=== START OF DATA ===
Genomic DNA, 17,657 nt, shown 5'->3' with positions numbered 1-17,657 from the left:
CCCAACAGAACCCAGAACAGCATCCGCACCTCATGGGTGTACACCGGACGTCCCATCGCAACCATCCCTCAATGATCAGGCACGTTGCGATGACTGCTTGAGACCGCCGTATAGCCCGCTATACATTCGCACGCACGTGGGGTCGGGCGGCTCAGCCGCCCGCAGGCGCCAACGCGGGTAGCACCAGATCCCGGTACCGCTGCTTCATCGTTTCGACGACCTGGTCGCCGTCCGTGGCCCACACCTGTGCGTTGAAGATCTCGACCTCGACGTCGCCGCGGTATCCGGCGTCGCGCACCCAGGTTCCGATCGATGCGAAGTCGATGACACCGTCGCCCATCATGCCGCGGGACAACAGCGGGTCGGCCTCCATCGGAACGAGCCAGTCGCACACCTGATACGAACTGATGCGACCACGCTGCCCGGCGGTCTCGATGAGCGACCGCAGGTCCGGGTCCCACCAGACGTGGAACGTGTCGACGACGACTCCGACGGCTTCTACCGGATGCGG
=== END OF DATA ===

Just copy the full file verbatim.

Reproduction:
Genomic DNA, 17,657 nt, shown 5'->3' with positions numbered 1-17,657 from the left:
CCCAACAGAACCCAGAACAGCATCCGCACCTCATGGGTGTACACCGGACGTCCCATCGCAACCATCCCTCAATGATCAGGCACGTTGCGATGACTGCTTGAGACCGCCGTATAGCCCGCTATACATTCGCACGCACGTGGGGTCGGGCGGCTCAGCCGCCCGCAGGCGCCAACGCGGGTAGCACCAGATCCCGGTACCGCTGCTTCATCGTTTCGACGACCTGGTCGCCGTCCGTGGCCCACACCTGTGCGTTGAAGATCTCGACCTCGACGTCGCCGCGGTATCCGGCGTCGCGCACCCAGGTTCCGATCGATGCGAAGTCGATGACACCGTCGCCCATCATGCCGCGGGACAACAGCGGGTCGGCCTCCATCGGAACGAGCCAGTCGCACACCTGATACGAACTGATGCGACCACGCTGCCCGGCGGTCTCGATGAGCGACCGCAGGTCCGGGTCCCACCAGACGTGGAACGTGTCGACGACGACTCCGACGGCTTCTACCGGATGCGG